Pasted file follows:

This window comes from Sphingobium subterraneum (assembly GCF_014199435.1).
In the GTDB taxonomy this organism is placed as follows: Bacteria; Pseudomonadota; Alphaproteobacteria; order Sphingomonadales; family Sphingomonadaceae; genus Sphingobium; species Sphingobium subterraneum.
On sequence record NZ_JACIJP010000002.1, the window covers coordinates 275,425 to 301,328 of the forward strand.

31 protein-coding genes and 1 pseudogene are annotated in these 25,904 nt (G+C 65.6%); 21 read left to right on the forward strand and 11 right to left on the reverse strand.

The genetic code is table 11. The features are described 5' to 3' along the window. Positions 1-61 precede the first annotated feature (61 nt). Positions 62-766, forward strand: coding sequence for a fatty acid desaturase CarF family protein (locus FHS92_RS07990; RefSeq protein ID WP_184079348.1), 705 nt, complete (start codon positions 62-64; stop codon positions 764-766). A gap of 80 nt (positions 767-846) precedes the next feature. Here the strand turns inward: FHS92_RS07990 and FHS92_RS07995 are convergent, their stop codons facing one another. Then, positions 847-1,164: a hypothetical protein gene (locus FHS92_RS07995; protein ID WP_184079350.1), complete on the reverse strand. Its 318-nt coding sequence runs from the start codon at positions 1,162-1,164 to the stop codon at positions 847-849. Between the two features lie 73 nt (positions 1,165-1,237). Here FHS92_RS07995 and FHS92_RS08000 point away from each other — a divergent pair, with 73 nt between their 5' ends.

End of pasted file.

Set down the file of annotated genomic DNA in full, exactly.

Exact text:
This window comes from Sphingobium subterraneum (assembly GCF_014199435.1).
In the GTDB taxonomy this organism is placed as follows: Bacteria; Pseudomonadota; Alphaproteobacteria; order Sphingomonadales; family Sphingomonadaceae; genus Sphingobium; species Sphingobium subterraneum.
On sequence record NZ_JACIJP010000002.1, the window covers coordinates 275,425 to 301,328 of the forward strand.

31 protein-coding genes and 1 pseudogene are annotated in these 25,904 nt (G+C 65.6%); 21 read left to right on the forward strand and 11 right to left on the reverse strand.

The genetic code is table 11. The features are described 5' to 3' along the window. Positions 1-61 precede the first annotated feature (61 nt). Positions 62-766, forward strand: coding sequence for a fatty acid desaturase CarF family protein (locus FHS92_RS07990; RefSeq protein ID WP_184079348.1), 705 nt, complete (start codon positions 62-64; stop codon positions 764-766). A gap of 80 nt (positions 767-846) precedes the next feature. Here the strand turns inward: FHS92_RS07990 and FHS92_RS07995 are convergent, their stop codons facing one another. Then, positions 847-1,164: a hypothetical protein gene (locus FHS92_RS07995; protein ID WP_184079350.1), complete on the reverse strand. Its 318-nt coding sequence runs from the start codon at positions 1,162-1,164 to the stop codon at positions 847-849. Between the two features lie 73 nt (positions 1,165-1,237). Here FHS92_RS07995 and FHS92_RS08000 point away from each other — a divergent pair, with 73 nt between their 5' ends.